I never paint on a white surface. I always tone my canvas or watercolor paper (hence the Mattisse background colors),

I also paint on Masonite (hardboard) and after sanding the smooth side, I'll paint the brownish surface with clear gesso to seal the surface but leave that warm brownish undertone.

Any brand of gesso should do, just add some marble dust.

I don't use any of the sanded papers, I think they're obscenely expensive.

If you can pruchase Colorfix Primer, you can paint it on matboard, illustration board, watercolor paper, museum board, masonite.

I also paint on canvas panels and will add colored gesso to that surface as well.

In summary, clear gesso gives good tooth and may be cheaper than colorfix primers in the long run. I haven't confirmed that as yet. It's just a gut feeling.

If you are one of the artists that do an underpainting before using oil pastels, clear gesso is just the thing for that process.

AnnaLisa
10-06-2012, 12:38 PM
Thank you Hal for your info.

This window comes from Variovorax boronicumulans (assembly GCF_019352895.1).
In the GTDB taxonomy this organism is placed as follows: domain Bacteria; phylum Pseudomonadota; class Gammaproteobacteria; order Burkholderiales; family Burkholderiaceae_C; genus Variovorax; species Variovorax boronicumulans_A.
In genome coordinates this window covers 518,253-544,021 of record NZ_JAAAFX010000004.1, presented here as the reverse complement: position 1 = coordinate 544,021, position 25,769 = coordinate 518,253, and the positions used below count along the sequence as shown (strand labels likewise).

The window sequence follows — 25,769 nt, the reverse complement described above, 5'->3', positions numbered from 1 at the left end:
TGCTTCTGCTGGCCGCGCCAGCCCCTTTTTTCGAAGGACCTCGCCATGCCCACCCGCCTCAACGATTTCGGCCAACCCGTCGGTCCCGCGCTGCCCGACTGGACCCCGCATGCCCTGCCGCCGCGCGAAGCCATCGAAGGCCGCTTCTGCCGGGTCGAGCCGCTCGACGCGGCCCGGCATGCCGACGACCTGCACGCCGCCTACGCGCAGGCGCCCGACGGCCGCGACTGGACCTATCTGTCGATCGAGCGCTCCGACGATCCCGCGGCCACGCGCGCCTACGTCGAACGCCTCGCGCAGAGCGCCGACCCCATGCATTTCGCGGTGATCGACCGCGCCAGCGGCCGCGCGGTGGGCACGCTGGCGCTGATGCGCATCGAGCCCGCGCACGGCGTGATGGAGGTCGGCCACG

I didnt know about the Matisse. Last night I ordered AS colourfix primer
to test it. I dont know if AS or Matisse has more tooth.

I have just started this question in the talk forum, didnt remember that I already had asked the question, I was up tooooo late at night.:)

So it is a different in price then, as I guessed. It is good to check how many papers or boards I can use the primer for so it would be easier to compare
the prices.

AnnaLisa
10-06-2012, 12:42 PM
Another thing Hal,
do you use to sanding the surface after applying the marble dust?

Is the surface more gritty when applying marbledust or pumice powder?
Do you have to sand the surface if using pumice?

halthepainter
10-06-2012, 10:48 PM
I don't sand after the layer of gesso with marble dust in it. It is pretty fine but I've found it adequate for my style of painting.